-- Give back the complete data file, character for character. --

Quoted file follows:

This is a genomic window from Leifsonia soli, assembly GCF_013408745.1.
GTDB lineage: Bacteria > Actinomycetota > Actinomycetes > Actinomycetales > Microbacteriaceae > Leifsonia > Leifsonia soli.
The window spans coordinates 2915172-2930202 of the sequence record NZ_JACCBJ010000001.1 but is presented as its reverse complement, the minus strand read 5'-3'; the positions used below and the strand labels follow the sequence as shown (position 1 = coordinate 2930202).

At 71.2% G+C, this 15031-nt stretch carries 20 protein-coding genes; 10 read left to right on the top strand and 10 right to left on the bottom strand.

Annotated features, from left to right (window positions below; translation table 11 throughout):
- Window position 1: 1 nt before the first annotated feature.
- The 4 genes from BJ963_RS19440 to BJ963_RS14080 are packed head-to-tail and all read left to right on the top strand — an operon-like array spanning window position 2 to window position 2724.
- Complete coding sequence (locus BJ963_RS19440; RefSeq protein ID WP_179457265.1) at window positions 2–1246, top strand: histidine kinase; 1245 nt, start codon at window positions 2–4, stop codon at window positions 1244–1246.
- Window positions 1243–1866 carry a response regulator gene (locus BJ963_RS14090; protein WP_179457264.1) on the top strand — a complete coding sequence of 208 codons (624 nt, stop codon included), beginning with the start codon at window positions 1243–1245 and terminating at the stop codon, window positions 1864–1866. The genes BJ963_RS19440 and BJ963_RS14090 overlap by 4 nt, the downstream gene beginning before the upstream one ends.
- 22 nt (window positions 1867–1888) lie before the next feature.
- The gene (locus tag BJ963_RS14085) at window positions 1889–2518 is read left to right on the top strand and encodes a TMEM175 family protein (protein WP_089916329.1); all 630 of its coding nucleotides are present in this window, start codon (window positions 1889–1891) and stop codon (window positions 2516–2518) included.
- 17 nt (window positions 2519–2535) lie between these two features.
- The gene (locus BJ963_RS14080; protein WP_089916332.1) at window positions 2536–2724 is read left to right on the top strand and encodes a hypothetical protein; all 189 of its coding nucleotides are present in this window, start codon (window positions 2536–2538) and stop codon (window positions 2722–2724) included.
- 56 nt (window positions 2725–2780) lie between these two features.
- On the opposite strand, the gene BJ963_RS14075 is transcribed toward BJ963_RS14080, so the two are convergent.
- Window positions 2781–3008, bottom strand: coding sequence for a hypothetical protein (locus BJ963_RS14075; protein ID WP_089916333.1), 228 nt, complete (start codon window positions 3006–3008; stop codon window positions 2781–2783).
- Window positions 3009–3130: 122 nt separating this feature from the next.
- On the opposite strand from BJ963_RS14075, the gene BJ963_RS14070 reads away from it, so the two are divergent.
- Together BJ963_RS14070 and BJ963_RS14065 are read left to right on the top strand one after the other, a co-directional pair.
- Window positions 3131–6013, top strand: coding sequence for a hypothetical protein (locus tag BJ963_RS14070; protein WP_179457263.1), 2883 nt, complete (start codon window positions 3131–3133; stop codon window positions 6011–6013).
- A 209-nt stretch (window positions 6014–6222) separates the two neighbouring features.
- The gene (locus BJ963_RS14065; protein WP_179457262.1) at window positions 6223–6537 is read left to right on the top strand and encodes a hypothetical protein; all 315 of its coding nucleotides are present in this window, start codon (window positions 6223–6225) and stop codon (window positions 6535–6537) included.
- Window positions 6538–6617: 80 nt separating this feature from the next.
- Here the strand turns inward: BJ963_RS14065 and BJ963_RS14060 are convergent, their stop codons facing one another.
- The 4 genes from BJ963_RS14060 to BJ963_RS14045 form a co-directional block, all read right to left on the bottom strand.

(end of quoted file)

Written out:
This is a genomic window from Leifsonia soli, assembly GCF_013408745.1.
GTDB lineage: Bacteria > Actinomycetota > Actinomycetes > Actinomycetales > Microbacteriaceae > Leifsonia > Leifsonia soli.
The window spans coordinates 2915172-2930202 of the sequence record NZ_JACCBJ010000001.1 but is presented as its reverse complement, the minus strand read 5'-3'; the positions used below and the strand labels follow the sequence as shown (position 1 = coordinate 2930202).

At 71.2% G+C, this 15031-nt stretch carries 20 protein-coding genes; 10 read left to right on the top strand and 10 right to left on the bottom strand.

Annotated features, from left to right (window positions below; translation table 11 throughout):
- Window position 1: 1 nt before the first annotated feature.
- The 4 genes from BJ963_RS19440 to BJ963_RS14080 are packed head-to-tail and all read left to right on the top strand — an operon-like array spanning window position 2 to window position 2724.
- Complete coding sequence (locus BJ963_RS19440; RefSeq protein ID WP_179457265.1) at window positions 2–1246, top strand: histidine kinase; 1245 nt, start codon at window positions 2–4, stop codon at window positions 1244–1246.
- Window positions 1243–1866 carry a response regulator gene (locus BJ963_RS14090; protein WP_179457264.1) on the top strand — a complete coding sequence of 208 codons (624 nt, stop codon included), beginning with the start codon at window positions 1243–1245 and terminating at the stop codon, window positions 1864–1866. The genes BJ963_RS19440 and BJ963_RS14090 overlap by 4 nt, the downstream gene beginning before the upstream one ends.
- 22 nt (window positions 1867–1888) lie before the next feature.
- The gene (locus tag BJ963_RS14085) at window positions 1889–2518 is read left to right on the top strand and encodes a TMEM175 family protein (protein WP_089916329.1); all 630 of its coding nucleotides are present in this window, start codon (window positions 1889–1891) and stop codon (window positions 2516–2518) included.
- 17 nt (window positions 2519–2535) lie between these two features.
- The gene (locus BJ963_RS14080; protein WP_089916332.1) at window positions 2536–2724 is read left to right on the top strand and encodes a hypothetical protein; all 189 of its coding nucleotides are present in this window, start codon (window positions 2536–2538) and stop codon (window positions 2722–2724) included.
- 56 nt (window positions 2725–2780) lie between these two features.
- On the opposite strand, the gene BJ963_RS14075 is transcribed toward BJ963_RS14080, so the two are convergent.
- Window positions 2781–3008, bottom strand: coding sequence for a hypothetical protein (locus BJ963_RS14075; protein ID WP_089916333.1), 228 nt, complete (start codon window positions 3006–3008; stop codon window positions 2781–2783).
- Window positions 3009–3130: 122 nt separating this feature from the next.
- On the opposite strand from BJ963_RS14075, the gene BJ963_RS14070 reads away from it, so the two are divergent.
- Together BJ963_RS14070 and BJ963_RS14065 are read left to right on the top strand one after the other, a co-directional pair.
- Window positions 3131–6013, top strand: coding sequence for a hypothetical protein (locus tag BJ963_RS14070; protein WP_179457263.1), 2883 nt, complete (start codon window positions 3131–3133; stop codon window positions 6011–6013).
- A 209-nt stretch (window positions 6014–6222) separates the two neighbouring features.
- The gene (locus BJ963_RS14065; protein WP_179457262.1) at window positions 6223–6537 is read left to right on the top strand and encodes a hypothetical protein; all 315 of its coding nucleotides are present in this window, start codon (window positions 6223–6225) and stop codon (window positions 6535–6537) included.
- Window positions 6538–6617: 80 nt separating this feature from the next.
- Here the strand turns inward: BJ963_RS14065 and BJ963_RS14060 are convergent, their stop codons facing one another.
- The 4 genes from BJ963_RS14060 to BJ963_RS14045 form a co-directional block, all read right to left on the bottom strand.